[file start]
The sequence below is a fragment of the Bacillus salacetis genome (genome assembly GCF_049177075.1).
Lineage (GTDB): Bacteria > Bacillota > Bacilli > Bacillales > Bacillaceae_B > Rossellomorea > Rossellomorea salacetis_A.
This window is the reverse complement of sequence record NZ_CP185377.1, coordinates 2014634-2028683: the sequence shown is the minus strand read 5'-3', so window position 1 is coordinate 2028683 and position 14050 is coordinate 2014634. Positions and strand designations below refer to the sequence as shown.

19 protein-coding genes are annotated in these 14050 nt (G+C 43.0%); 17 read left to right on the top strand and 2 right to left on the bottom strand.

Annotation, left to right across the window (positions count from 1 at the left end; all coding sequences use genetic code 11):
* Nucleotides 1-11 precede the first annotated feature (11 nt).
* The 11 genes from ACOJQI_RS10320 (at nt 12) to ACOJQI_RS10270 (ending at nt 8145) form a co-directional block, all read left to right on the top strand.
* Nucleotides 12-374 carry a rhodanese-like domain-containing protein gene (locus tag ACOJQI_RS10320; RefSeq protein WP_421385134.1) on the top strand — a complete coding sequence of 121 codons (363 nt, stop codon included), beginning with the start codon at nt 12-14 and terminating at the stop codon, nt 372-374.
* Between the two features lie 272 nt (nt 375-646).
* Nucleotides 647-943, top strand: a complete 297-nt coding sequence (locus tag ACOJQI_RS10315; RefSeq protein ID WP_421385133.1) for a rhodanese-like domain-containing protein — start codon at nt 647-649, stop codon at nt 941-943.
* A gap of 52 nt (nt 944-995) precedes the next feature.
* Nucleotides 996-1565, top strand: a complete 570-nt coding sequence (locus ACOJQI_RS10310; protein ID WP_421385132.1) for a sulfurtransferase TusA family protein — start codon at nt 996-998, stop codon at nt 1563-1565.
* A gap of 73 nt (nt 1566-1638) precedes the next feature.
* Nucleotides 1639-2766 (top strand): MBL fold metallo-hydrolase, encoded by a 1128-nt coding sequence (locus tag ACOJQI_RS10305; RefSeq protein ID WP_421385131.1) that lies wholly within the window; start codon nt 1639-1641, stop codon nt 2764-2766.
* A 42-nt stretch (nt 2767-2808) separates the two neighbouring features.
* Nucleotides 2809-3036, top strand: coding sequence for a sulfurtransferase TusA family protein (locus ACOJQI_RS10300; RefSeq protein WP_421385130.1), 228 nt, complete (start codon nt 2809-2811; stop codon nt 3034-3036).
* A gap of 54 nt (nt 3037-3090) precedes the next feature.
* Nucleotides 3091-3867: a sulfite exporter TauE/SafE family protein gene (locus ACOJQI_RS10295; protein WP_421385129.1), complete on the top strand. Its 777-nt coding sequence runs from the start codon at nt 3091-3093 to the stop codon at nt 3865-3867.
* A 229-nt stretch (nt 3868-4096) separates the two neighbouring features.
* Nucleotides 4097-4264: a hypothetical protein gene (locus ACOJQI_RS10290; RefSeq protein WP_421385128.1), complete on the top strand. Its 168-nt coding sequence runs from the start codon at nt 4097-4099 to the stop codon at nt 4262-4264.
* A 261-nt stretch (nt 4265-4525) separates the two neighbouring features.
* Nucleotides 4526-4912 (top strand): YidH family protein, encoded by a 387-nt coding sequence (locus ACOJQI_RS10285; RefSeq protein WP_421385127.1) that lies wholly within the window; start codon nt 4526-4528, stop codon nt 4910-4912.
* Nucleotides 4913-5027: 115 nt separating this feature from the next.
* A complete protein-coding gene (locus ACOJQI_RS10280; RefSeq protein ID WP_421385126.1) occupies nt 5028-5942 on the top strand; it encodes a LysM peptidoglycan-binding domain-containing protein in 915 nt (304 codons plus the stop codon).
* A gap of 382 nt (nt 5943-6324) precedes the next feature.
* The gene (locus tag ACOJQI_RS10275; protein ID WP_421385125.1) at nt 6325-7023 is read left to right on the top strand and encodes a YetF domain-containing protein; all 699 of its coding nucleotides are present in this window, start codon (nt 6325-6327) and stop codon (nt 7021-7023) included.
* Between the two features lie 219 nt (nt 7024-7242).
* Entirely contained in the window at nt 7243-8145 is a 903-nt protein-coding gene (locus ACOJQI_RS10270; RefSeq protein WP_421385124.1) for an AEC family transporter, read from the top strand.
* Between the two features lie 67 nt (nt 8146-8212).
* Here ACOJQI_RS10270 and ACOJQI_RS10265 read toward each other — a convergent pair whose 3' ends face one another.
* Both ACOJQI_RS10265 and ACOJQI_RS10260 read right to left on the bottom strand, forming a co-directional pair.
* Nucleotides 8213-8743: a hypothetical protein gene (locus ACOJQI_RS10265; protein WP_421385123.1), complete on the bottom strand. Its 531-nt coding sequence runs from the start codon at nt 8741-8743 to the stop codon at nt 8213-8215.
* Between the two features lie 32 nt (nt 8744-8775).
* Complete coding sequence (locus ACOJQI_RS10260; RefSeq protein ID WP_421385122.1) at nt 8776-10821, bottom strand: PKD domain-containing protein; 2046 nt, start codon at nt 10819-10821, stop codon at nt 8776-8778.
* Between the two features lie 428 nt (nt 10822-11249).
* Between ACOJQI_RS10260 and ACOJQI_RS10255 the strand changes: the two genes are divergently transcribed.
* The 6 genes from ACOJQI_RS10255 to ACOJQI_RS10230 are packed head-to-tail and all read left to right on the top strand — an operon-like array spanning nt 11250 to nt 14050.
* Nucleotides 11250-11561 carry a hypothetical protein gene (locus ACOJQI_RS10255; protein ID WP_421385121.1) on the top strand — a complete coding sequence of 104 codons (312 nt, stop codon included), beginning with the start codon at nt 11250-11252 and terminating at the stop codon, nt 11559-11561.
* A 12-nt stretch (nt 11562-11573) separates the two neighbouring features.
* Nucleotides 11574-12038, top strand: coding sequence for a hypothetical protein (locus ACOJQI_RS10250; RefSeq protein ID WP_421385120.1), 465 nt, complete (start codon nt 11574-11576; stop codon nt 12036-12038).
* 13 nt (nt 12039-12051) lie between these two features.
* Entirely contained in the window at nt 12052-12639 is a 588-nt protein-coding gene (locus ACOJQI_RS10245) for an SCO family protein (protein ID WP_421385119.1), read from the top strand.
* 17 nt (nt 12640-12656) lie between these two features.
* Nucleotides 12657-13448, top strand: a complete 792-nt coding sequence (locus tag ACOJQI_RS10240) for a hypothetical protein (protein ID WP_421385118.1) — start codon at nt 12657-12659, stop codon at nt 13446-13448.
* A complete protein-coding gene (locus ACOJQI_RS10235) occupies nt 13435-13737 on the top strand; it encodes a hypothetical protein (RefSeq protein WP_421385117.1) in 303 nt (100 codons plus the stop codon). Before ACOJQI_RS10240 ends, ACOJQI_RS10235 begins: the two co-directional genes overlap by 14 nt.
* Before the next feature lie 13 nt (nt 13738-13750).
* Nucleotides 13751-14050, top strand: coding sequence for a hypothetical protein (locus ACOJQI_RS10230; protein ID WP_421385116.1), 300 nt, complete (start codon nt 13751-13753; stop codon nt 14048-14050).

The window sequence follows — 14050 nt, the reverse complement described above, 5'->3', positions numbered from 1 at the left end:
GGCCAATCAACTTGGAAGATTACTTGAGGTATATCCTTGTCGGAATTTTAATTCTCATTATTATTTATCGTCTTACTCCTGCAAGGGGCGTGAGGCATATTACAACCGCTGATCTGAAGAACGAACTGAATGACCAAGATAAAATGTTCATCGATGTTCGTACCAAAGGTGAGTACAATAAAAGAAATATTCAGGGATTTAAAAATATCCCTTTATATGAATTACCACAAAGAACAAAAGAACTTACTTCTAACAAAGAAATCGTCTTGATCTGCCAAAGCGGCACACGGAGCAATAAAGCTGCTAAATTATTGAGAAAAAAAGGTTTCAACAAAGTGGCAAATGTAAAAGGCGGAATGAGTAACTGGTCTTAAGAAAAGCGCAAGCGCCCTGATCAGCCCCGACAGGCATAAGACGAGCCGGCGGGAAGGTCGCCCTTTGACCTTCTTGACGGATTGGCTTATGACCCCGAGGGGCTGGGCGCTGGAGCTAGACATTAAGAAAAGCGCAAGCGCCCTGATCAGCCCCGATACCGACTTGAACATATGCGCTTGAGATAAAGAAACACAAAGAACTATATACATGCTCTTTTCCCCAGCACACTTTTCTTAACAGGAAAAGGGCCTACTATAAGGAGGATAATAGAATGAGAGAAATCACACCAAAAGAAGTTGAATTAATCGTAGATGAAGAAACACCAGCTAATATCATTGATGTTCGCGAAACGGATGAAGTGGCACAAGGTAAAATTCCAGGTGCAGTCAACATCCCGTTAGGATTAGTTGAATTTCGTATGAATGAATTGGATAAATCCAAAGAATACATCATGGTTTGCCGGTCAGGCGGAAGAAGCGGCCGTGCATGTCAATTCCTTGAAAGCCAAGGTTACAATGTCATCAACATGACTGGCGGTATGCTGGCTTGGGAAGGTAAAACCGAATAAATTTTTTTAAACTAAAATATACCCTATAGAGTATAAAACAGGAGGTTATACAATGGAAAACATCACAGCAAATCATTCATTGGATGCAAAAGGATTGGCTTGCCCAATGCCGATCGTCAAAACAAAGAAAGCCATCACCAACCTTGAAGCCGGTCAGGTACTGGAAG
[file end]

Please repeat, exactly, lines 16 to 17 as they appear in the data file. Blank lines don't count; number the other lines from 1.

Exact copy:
* Nucleotides 2809-3036, top strand: coding sequence for a sulfurtransferase TusA family protein (locus ACOJQI_RS10300; RefSeq protein WP_421385130.1), 228 nt, complete (start codon nt 2809-2811; stop codon nt 3034-3036).
* A gap of 54 nt (nt 3037-3090) precedes the next feature.